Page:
If the delay is caused by a force majeure event as defined in the contract, and the supplier has invoked the provisions of the force majeure clause by giving notice, it is likely that the time for performance of the supplier’s obligations under the contract will be extended. During this period the supplier would not be in breach of contract. There could in addition be a right to terminate the contract if the force majeure event persists beyond a given period. If the supplier is not in breach of the contract because obligations are suspended, there is no right to claim damages arising from such non-performance.

The customer will need to check that it has back to back force majeure provisions in its contract with the end customer to ensure it can claim force majeure under than contract.

For more information, see Practice Note: Discharge by force majeure.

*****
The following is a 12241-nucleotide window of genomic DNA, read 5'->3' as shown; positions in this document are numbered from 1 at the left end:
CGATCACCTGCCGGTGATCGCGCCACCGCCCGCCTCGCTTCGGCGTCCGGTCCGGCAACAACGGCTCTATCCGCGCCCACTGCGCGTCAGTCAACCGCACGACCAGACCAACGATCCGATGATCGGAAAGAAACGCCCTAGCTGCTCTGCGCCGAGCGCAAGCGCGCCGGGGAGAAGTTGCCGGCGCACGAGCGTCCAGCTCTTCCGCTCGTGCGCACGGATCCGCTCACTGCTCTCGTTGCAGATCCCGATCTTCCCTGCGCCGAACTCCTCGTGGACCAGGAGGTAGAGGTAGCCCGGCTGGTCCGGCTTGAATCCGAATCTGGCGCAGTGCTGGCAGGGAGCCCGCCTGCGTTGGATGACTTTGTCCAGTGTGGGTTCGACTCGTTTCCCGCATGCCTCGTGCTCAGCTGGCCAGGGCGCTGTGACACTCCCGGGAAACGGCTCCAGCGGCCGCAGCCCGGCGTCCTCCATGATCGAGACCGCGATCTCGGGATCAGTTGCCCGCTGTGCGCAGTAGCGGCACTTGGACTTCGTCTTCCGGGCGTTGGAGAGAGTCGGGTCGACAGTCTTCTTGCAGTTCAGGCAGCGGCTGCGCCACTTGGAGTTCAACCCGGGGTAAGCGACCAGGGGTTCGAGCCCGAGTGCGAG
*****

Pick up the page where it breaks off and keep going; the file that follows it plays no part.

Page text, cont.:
The doctrine of frustration is not often invoked as commercial contracts usually include a force majeure clause. Under the doctrine, a contract will terminate if an unforeseen event occurs which renders the contractual obligations impossible or radically changes the purpose of entering into the contract. For further information, see Practice Note: Discharge by frustration.

Frustrating events can include destruction of the subject matter of the contract, incapacity or death, supervening illegality or delay which is such that it affects the intended purpose of the contract. A court considers a number of factors in assessing whether a contract is frustrated. These include ‘the terms of the contract itself, its matrix or context, the parties knowledge, expectations, assumptions and contemplations, in particular as to risk, as at the time of the contract’ (The Sea Angel.